As residency recruitment for the next class of interns at Duke Health is gearing up, future obstetrician-gynecologists (Ob/Gyn) are considering challenges they may encounter when providing reproductive health care to women – challenges that physicians haven’t had to face in nearly 50 years. The potential end to the Constitutional right to abortion in the U.S. may impact decisions these future Ob/Gyns are making about their career choices.
Duke University Health System is one of approximately 100 sites nationally that comprise a Kenneth J. Ryan Residency Training Program in Abortion & Family Planning. The program is based at the Bixby Center for Global Reproductive Health at the University of California, San Francisco. Its mission is to create dedicated family planning physician residency rotations in departments of obstetrics and gynecology in the U.S. Training in abortion and contraception care are key aspects of the curriculum.
Almost four years ago, when Duke Ob/Gyn chief resident Benjamin Peipert, MD, was applying for residency, among his top priorities was a training program like Duke’s that offers a comprehensive family planning curriculum, and specifically the Ryan Program. “I didn’t even consider training at non-Ryan Residency programs due to my conviction that abortion care is an essential part of reproductive health care,” Peipert said. “As a future reproductive endocrinologist, learning to perform and counsel patients on abortions is an essential part of my residency training. Any provider caring for pregnant patients needs to know how to manage pregnancy-related complications. Furthermore, not all pregnancies will develop normally. Our patients in need of terminations for fetal anomalies directly benefit from our experience in residency providing abortions.”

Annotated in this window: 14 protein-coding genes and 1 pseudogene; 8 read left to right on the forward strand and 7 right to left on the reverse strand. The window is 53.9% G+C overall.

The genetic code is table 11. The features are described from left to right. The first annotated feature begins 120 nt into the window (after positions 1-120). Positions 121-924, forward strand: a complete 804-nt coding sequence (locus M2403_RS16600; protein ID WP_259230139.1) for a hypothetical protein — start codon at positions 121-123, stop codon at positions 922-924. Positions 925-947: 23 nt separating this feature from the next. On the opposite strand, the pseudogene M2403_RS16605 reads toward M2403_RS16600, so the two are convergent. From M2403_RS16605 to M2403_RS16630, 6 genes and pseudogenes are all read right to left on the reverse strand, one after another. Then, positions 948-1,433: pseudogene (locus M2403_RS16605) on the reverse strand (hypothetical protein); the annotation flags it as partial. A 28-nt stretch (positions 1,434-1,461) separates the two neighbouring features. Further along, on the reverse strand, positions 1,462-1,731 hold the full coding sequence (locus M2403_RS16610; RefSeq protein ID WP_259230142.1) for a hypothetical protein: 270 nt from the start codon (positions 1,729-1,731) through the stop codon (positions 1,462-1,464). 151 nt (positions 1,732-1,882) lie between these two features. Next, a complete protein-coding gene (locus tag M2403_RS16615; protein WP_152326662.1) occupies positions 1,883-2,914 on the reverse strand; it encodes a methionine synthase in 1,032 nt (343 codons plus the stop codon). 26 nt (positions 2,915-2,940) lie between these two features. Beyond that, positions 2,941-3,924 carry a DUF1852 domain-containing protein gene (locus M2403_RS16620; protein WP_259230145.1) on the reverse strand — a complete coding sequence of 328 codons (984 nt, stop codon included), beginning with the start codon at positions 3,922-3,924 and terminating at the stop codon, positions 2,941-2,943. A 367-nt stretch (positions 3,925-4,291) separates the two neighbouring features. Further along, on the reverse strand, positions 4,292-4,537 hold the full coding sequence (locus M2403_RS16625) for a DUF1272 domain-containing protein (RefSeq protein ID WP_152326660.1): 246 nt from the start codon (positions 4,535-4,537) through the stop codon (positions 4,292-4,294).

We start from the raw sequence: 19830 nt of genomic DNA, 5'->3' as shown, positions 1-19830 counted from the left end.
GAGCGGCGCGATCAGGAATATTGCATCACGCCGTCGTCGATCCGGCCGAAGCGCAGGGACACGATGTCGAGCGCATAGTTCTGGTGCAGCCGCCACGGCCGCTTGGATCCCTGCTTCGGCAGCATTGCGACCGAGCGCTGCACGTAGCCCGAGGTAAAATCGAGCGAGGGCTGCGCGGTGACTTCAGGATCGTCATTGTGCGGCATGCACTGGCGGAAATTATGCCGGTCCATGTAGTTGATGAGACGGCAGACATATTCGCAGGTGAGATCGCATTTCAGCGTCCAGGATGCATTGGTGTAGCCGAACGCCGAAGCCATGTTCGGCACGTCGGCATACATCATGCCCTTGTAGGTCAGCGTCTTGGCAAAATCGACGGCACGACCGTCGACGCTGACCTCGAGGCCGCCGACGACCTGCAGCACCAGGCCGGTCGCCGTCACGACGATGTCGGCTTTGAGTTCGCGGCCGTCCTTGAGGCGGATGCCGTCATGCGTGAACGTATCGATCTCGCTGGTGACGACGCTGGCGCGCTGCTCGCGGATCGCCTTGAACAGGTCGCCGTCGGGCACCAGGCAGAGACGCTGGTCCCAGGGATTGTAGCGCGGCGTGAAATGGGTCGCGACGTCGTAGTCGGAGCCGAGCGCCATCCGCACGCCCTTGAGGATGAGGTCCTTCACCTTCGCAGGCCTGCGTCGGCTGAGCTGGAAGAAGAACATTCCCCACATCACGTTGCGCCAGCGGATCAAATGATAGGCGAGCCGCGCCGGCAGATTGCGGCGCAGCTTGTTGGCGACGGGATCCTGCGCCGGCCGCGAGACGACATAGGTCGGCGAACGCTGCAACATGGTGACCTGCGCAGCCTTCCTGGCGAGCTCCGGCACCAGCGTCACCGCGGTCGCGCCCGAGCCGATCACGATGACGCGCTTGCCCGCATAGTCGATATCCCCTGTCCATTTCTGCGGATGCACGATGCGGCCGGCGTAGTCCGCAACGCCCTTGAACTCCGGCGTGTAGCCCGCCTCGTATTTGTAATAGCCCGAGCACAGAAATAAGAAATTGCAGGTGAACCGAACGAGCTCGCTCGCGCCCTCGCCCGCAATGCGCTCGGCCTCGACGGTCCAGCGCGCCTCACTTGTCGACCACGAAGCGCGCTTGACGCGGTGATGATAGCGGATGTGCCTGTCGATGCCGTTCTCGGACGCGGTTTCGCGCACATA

Duke Ob/Gyn’s residency program is ranked No. 6 in the country by Doximity and is Accreditation Council for Graduate Medical Education (ACGME) accredited. According to the ACGME, all accredited ob/gyn programs must include family planning curriculum and “experiential training in the complications of abortions and the opportunity for direct procedural training in terminations of pregnancy.”
“Every Duke Ob/Gyn trainee will encounter patients seeking an abortion. We want to make sure they are prepared to provide compassionate, high-quality and patient-centered care,” said Jonas Swartz, MD, MPH, medical director of family planning and Ryan Program director at Duke. Swartz is a faculty member in Duke’s Division of Women’s Community and Population Health. “As an ACGME accredited program, we ensure trainees receive comprehensive family planning education in our on-site clinic and affiliated ORs. Trainees who are interested also have the opportunity to rotate in off-site family planning clinics for additional training.”
“The leaked court opinion has truly reaffirmed my choice to train at Duke,” said chief resident Melissa Montoya, MD, MA, who has just begun her fourth year of training. Montoya emphasizes that patients deserve doctors who know how to manage the complications of pregnancy, some of which require a provider skilled in abortion care.